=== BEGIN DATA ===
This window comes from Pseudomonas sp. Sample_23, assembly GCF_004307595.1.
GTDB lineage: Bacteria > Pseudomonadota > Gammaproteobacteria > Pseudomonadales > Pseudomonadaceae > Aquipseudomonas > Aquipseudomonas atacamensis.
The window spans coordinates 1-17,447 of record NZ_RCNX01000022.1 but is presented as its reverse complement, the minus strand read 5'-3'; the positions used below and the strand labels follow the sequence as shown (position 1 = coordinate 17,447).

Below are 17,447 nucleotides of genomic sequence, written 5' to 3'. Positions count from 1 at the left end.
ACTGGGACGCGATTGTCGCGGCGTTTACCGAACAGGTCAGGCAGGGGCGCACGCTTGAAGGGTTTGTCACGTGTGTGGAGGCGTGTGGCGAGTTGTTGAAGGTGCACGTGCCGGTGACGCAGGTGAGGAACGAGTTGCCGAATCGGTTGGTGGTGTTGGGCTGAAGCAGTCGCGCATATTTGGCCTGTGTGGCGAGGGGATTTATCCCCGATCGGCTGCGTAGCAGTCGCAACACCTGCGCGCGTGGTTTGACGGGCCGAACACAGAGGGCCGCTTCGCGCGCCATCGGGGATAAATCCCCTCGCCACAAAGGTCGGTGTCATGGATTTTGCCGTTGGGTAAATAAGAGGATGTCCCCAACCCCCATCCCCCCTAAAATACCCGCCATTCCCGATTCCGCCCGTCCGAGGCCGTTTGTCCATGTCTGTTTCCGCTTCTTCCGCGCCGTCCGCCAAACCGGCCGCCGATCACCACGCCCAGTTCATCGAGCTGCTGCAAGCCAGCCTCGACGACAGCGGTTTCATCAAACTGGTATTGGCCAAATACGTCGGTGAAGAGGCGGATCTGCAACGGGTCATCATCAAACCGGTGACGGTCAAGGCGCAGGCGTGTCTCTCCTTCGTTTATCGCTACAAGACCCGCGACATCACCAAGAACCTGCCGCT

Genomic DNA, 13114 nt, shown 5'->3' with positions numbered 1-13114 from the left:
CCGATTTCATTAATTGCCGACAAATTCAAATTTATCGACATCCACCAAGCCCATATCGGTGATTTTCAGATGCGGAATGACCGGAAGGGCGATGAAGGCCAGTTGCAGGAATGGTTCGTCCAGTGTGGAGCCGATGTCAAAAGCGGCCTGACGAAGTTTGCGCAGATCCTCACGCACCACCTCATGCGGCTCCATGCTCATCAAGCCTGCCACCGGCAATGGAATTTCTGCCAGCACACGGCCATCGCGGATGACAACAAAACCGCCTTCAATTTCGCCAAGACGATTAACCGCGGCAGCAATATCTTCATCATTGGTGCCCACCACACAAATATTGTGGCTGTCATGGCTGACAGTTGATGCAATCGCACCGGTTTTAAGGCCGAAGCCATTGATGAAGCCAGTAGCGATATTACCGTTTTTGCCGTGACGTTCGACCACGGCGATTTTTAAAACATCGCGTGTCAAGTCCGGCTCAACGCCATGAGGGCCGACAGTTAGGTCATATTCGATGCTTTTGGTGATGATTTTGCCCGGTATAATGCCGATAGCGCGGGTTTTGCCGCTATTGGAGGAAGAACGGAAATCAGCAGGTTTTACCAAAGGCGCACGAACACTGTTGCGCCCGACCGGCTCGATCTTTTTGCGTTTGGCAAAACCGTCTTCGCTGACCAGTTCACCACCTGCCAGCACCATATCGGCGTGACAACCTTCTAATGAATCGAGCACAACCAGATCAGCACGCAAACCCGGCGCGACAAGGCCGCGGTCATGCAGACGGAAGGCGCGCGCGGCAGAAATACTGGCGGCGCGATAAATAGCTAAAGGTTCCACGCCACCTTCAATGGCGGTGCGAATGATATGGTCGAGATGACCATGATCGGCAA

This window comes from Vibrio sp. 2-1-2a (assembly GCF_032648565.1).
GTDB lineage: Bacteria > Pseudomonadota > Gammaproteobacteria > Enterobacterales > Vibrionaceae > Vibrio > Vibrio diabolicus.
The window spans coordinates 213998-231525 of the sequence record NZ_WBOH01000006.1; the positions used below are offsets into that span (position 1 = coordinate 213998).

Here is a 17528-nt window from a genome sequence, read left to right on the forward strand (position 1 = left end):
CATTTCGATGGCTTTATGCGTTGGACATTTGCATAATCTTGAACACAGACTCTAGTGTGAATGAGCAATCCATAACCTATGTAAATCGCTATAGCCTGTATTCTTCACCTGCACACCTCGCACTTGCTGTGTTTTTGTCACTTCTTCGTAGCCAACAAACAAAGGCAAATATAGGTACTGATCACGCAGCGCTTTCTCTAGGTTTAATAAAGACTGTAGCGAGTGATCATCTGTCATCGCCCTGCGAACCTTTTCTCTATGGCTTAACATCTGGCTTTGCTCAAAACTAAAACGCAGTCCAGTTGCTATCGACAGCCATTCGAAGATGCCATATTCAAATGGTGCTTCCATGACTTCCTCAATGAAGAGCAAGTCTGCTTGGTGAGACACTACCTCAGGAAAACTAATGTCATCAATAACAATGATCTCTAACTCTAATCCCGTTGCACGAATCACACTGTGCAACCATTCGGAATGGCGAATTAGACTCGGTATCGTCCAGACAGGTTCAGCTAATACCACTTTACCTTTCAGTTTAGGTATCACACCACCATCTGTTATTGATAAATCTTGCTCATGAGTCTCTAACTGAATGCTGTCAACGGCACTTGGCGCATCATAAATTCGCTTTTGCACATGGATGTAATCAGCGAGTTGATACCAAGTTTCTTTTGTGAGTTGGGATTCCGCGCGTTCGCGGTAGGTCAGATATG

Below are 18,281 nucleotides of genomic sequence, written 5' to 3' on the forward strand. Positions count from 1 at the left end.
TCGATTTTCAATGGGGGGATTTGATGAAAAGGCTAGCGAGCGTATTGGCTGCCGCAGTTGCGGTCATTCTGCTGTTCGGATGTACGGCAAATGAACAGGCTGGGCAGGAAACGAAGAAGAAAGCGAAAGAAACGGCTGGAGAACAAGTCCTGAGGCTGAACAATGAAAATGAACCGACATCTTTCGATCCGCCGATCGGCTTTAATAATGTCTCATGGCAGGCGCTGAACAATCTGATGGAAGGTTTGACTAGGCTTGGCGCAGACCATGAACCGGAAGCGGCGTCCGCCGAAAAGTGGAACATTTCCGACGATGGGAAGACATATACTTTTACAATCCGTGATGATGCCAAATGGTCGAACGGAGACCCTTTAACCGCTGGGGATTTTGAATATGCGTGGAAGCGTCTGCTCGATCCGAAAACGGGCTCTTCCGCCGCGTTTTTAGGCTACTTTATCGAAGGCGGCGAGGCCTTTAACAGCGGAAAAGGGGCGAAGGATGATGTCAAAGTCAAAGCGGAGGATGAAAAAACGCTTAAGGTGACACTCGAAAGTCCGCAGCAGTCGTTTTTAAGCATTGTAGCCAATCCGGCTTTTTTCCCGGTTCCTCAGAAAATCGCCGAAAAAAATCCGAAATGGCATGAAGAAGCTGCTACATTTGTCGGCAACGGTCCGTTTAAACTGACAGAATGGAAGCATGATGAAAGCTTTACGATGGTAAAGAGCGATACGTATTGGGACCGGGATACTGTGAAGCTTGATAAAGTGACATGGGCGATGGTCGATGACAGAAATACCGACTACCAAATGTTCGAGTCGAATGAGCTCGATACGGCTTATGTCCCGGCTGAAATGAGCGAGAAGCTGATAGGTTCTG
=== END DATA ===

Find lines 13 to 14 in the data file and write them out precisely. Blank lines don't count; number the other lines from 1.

Below are 18,281 nucleotides of genomic sequence, written 5' to 3' on the forward strand. Positions count from 1 at the left end.
TCGATTTTCAATGGGGGGATTTGATGAAAAGGCTAGCGAGCGTATTGGCTGCCGCAGTTGCGGTCATTCTGCTGTTCGGATGTACGGCAAATGAACAGGCTGGGCAGGAAACGAAGAAGAAAGCGAAAGAAACGGCTGGAGAACAAGTCCTGAGGCTGAACAATGAAAATGAACCGACATCTTTCGATCCGCCGATCGGCTTTAATAATGTCTCATGGCAGGCGCTGAACAATCTGATGGAAGGTTTGACTAGGCTTGGCGCAGACCATGAACCGGAAGCGGCGTCCGCCGAAAAGTGGAACATTTCCGACGATGGGAAGACATATACTTTTACAATCCGTGATGATGCCAAATGGTCGAACGGAGACCCTTTAACCGCTGGGGATTTTGAATATGCGTGGAAGCGTCTGCTCGATCCGAAAACGGGCTCTTCCGCCGCGTTTTTAGGCTACTTTATCGAAGGCGGCGAGGCCTTTAACAGCGGAAAAGGGGCGAAGGATGATGTCAAAGTCAAAGCGGAGGATGAAAAAACGCTTAAGGTGACACTCGAAAGTCCGCAGCAGTCGTTTTTAAGCATTGTAGCCAATCCGGCTTTTTTCCCGGTTCCTCAGAAAATCGCCGAAAAAAATCCGAAATGGCATGAAGAAGCTGCTACATTTGTCGGCAACGGTCCGTTTAAACTGACAGAATGGAAGCATGATGAAAGCTTTACGATGGTAAAGAGCGATACGTATTGGGACCGGGATACTGTGAAGCTTGATAAAGTGACATGGGCGATGGTCGATGACAGAAATACCGACTACCAAATGTTCGAGTCGAATGAGCTCGATACGGCTTATGTCCCGGCTGAAATGAGCGAGAAGCTGATAGGTTCTG